Courage Convoy goes online, Birthday Cruise rolling on for now

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Police say convoys contravene EMCPA

Jenna Cocullo, Local Journalism Initiative

Chatham-Kent’s Convoy of Courage is moving online as the Birthday Cruise is proceeding with business as usual.

The Chatham-Kent Police Service is letting the parades know that while it is appreciative of the support provided to the community and emergency first responders, the convoys are putting them at risk of breaching the Emergency Management and Civil Protection Act (EMCPA).

“During these extraordinary times we (police) appreciate that our citizens wish to help and mitigate the challenges associated to this pandemic in some form or fashion,” Chatham-Kent Police Chief Gary Conn wrote.

“That being said, although we (emergency first responders) appreciate the gesture and recognition, exhibited via these convoys/parades, the reality is our citizens are going about it the wrong way and placing us (police) and themselves in a real precarious position by facilitating the breaching of an order under the EMCPA.”

The order prohibits organized public events, including a parade.

READ MORE: Hundreds say goodbye to little Olivia

Chatham-Kent Convoy of Courage organizers said they started a petition to be allowed to continue their work.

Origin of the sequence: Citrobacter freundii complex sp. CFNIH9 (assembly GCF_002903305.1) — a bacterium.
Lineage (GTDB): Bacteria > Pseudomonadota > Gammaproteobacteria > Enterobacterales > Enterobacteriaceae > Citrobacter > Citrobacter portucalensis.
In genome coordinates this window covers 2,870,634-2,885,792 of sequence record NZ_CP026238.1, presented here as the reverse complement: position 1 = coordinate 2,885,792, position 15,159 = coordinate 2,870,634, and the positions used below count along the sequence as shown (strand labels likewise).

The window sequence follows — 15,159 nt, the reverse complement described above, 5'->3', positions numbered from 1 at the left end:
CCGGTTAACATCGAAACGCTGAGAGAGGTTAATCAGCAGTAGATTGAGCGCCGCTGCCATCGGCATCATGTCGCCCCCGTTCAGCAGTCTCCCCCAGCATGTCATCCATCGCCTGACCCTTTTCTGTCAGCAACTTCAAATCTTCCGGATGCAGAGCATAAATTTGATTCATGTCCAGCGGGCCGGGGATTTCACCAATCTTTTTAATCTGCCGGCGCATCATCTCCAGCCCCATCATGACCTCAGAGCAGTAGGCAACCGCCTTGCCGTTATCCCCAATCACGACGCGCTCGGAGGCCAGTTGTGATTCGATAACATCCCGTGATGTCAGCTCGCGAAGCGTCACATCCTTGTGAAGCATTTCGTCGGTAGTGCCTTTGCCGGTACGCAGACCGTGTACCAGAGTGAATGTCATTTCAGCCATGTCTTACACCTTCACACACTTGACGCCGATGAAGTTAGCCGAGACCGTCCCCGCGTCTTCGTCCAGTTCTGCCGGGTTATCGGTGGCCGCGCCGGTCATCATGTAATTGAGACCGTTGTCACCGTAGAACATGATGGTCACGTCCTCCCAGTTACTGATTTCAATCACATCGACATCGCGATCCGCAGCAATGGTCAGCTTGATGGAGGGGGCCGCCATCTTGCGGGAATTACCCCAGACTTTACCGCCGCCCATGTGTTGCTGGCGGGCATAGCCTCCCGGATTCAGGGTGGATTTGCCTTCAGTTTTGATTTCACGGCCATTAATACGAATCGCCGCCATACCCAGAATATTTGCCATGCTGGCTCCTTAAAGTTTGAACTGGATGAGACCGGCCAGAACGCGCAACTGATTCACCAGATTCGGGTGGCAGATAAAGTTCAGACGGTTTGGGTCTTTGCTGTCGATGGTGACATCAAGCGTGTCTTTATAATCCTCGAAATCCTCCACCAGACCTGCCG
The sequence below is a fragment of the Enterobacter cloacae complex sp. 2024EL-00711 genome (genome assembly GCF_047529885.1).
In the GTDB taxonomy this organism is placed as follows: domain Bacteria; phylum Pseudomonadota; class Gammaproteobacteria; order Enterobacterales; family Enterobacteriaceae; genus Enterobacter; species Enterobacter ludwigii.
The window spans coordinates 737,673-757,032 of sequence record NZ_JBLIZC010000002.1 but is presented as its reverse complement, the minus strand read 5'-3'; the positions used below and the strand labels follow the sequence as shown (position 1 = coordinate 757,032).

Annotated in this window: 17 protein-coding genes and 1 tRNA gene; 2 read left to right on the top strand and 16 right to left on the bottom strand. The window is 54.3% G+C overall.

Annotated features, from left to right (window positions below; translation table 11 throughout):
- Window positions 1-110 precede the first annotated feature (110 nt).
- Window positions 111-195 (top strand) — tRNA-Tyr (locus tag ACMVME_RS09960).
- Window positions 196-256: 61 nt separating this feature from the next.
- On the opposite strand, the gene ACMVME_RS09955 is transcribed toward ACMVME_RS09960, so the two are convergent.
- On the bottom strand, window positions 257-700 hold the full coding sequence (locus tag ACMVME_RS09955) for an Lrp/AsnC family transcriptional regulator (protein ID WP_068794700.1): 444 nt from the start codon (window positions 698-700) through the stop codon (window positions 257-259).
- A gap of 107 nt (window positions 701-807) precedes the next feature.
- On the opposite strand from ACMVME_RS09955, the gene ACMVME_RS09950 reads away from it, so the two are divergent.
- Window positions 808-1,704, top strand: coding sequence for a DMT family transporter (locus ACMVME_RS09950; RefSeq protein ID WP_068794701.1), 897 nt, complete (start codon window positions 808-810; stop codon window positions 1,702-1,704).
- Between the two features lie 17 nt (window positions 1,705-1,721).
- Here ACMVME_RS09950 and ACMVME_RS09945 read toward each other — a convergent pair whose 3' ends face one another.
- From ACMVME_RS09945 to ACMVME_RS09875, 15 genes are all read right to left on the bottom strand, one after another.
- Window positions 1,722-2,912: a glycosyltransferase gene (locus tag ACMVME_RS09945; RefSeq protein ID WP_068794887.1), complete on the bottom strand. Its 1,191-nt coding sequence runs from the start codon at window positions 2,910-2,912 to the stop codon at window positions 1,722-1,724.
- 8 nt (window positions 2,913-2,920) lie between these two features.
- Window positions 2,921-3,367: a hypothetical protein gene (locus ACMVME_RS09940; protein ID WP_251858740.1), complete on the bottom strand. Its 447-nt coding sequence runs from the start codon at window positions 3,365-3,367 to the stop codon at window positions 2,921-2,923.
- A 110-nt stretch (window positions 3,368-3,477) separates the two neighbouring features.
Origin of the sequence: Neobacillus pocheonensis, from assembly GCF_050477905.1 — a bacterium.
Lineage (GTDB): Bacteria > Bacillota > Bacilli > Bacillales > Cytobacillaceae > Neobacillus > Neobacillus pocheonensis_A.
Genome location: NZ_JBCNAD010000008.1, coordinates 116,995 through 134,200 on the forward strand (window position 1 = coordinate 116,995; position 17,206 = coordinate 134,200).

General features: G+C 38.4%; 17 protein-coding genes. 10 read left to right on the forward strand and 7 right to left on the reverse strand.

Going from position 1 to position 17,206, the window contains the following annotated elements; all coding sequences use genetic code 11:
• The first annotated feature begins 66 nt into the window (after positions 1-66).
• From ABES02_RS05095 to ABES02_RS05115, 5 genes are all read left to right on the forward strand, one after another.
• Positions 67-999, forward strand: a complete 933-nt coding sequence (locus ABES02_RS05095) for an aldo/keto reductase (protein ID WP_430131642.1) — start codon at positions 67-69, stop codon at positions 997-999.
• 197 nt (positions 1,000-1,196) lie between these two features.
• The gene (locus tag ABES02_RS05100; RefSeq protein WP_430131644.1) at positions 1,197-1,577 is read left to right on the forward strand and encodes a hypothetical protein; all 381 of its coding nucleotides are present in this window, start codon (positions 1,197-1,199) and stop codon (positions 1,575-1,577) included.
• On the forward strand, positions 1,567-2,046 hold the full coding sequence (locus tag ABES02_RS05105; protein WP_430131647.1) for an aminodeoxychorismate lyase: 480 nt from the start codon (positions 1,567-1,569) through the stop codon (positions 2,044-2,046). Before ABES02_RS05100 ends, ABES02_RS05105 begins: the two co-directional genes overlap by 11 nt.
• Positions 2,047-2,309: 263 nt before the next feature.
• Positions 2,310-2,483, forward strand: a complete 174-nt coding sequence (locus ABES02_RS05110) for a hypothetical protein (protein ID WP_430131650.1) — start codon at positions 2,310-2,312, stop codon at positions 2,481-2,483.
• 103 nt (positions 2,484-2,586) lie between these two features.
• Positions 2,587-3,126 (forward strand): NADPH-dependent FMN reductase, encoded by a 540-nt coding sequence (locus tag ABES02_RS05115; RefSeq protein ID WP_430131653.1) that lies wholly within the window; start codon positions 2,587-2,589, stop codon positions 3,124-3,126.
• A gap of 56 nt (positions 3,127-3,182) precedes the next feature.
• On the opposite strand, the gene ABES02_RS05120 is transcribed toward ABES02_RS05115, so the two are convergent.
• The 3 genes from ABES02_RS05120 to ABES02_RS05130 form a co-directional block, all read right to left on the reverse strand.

“Although the odd person has ran a red light/or stop sign or sped through an intersection, it is ridiculous to shut down an event that has spread cheer and brought so many people smiles and joy during this pandemic,” stated their petition started by Jennifer Eagleson.

In the meantime, to celebrate workers, they have also initiated Heroes of CK – Onine Convoy of Courage on Facebook.

“In wanting to accept these events in principle and in the spirit for which they were developed, there are other numerous ways to accomplish this without breaching any laws. As an alternative to showing your support, this can be accomplished through all social media platforms for police, fire, EMS and CKHA. Creating videos as a new alternative way of displaying their appreciation would be just as equally welcomed and encouraged, while remaining at home, where we can all remain safe and healthy as we battle through this pandemic and weather the storm,” Conn said.

Conn said that the social gathering prior to the event could be problematic and the service has received complaints in regard to people gathering at participants’ houses after the events, which requires them to dispatch more police or bylaw enforcement officers.

Conn also said the people organizing the convoys take on an element of liability.

“We (police) have also received traffic complaints, that some participants of these events, fail to obey the rules of the road as stipulated under the Highway Traffic Act (HTA). Road safety is a priority for our police service and as a result, we must ensure that everyone travelling through our community remains safe.”

Meanwhile, Chatham-Kent Birthday Cruise organizers said that as of yet they have not been asked to shut down.

“We are devastated and we are making all necessary phone calls to ensure we can continue to do what we do,” said organizer Laura Carter, responding to negative comments.

Carter added that the Birthday Cruise kicks people out who do not follow the rules. They also do not post their routes online in order to ensure the public does not gather as they drive by, to respect social distancing.

READ MORE: Wallaceburg steps up with door-to-door food drive and “Courage Convoy”

 

 

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